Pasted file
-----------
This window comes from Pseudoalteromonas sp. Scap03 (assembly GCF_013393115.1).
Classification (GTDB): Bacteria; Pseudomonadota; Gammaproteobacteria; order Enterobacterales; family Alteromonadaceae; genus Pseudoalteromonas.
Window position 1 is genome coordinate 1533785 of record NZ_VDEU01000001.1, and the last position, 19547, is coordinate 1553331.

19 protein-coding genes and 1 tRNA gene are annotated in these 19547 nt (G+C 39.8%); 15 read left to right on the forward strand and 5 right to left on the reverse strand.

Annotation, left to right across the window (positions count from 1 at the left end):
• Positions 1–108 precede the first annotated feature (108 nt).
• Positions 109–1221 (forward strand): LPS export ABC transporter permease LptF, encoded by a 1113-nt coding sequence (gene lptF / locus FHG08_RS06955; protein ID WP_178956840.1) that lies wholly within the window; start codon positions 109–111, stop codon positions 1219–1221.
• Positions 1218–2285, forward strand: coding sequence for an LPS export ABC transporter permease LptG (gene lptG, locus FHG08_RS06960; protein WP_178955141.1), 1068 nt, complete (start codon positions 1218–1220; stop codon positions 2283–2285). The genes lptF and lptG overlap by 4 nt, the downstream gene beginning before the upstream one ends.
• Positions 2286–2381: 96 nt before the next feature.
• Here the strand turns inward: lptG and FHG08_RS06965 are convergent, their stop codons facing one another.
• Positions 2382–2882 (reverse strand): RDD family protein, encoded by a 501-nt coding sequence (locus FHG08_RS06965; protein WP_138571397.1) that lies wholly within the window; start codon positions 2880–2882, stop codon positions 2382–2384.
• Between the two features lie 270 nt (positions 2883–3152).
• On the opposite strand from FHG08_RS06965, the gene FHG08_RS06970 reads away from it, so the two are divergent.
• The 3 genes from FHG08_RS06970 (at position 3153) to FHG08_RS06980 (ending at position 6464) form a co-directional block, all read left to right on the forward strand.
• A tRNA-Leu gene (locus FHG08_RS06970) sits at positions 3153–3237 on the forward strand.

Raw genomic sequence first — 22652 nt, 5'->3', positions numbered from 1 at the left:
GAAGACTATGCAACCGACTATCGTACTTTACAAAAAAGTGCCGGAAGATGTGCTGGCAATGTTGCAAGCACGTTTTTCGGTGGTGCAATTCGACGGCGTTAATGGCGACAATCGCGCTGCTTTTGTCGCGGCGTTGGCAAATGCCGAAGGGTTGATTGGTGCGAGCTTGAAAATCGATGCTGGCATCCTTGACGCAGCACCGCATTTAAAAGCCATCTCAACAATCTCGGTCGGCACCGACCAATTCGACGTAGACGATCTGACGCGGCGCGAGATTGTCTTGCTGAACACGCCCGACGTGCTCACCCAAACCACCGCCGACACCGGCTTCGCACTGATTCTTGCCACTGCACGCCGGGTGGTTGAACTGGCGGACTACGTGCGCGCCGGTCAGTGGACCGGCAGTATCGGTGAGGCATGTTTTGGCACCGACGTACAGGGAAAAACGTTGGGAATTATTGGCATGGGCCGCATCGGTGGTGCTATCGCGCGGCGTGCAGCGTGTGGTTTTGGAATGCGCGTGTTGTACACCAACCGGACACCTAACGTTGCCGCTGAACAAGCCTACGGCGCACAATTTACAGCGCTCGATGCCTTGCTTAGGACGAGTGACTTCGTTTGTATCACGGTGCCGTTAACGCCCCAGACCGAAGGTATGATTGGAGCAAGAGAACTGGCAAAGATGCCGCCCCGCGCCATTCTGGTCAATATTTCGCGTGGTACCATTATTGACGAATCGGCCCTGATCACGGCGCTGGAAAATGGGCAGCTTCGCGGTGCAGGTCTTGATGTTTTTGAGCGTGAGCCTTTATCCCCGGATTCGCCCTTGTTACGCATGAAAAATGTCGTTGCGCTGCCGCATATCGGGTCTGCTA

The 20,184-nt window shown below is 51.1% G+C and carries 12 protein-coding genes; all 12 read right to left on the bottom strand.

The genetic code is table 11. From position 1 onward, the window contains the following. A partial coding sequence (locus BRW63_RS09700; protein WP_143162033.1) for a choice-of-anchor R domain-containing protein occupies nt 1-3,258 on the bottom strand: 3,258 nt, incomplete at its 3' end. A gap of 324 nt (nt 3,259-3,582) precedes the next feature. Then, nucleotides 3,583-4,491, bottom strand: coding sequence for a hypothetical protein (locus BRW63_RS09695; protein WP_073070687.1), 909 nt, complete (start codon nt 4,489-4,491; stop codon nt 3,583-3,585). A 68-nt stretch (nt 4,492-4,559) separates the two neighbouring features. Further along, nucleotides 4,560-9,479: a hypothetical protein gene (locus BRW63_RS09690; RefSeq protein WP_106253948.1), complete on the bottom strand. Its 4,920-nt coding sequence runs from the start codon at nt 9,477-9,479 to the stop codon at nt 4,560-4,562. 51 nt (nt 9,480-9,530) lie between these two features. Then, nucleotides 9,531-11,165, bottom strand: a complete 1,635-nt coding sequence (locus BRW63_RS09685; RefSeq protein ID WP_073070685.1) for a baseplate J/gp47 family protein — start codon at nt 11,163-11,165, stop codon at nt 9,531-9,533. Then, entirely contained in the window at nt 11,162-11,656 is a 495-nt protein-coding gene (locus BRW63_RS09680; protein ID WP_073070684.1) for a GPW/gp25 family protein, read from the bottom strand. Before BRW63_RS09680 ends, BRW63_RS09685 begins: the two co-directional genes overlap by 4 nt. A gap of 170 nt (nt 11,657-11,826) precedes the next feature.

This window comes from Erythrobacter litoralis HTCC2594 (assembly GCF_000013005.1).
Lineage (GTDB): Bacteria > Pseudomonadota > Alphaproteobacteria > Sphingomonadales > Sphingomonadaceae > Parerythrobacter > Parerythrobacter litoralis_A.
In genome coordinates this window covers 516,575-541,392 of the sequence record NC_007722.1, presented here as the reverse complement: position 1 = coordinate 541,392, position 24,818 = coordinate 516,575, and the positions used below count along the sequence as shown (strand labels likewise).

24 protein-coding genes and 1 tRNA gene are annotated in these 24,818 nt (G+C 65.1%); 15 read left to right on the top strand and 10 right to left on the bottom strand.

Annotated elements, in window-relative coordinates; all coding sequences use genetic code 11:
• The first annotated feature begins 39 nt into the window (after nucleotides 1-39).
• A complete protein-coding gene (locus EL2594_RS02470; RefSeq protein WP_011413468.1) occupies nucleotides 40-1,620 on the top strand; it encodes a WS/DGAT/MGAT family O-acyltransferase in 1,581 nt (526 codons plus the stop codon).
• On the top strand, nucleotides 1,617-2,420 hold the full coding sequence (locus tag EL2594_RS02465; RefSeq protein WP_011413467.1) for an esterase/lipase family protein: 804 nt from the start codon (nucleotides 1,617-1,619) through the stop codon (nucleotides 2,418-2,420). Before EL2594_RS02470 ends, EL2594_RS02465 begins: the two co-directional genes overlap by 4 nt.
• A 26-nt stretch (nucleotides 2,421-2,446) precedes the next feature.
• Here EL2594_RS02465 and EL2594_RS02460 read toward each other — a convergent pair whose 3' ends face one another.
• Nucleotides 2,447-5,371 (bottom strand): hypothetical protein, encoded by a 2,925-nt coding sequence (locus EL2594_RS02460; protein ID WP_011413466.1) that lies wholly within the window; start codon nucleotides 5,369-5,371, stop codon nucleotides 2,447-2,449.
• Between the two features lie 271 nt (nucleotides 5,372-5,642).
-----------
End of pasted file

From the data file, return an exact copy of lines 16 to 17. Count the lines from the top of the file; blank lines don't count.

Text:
Raw genomic sequence first — 22652 nt, 5'->3', positions numbered from 1 at the left:
GAAGACTATGCAACCGACTATCGTACTTTACAAAAAAGTGCCGGAAGATGTGCTGGCAATGTTGCAAGCACGTTTTTCGGTGGTGCAATTCGACGGCGTTAATGGCGACAATCGCGCTGCTTTTGTCGCGGCGTTGGCAAATGCCGAAGGGTTGATTGGTGCGAGCTTGAAAATCGATGCTGGCATCCTTGACGCAGCACCGCATTTAAAAGCCATCTCAACAATCTCGGTCGGCACCGACCAATTCGACGTAGACGATCTGACGCGGCGCGAGATTGTCTTGCTGAACACGCCCGACGTGCTCACCCAAACCACCGCCGACACCGGCTTCGCACTGATTCTTGCCACTGCACGCCGGGTGGTTGAACTGGCGGACTACGTGCGCGCCGGTCAGTGGACCGGCAGTATCGGTGAGGCATGTTTTGGCACCGACGTACAGGGAAAAACGTTGGGAATTATTGGCATGGGCCGCATCGGTGGTGCTATCGCGCGGCGTGCAGCGTGTGGTTTTGGAATGCGCGTGTTGTACACCAACCGGACACCTAACGTTGCCGCTGAACAAGCCTACGGCGCACAATTTACAGCGCTCGATGCCTTGCTTAGGACGAGTGACTTCGTTTGTATCACGGTGCCGTTAACGCCCCAGACCGAAGGTATGATTGGAGCAAGAGAACTGGCAAAGATGCCGCCCCGCGCCATTCTGGTCAATATTTCGCGTGGTACCATTATTGACGAATCGGCCCTGATCACGGCGCTGGAAAATGGGCAGCTTCGCGGTGCAGGTCTTGATGTTTTTGAGCGTGAGCCTTTATCCCCGGATTCGCCCTTGTTACGCATGAAAAATGTCGTTGCGCTGCCGCATATCGGGTCTGCTA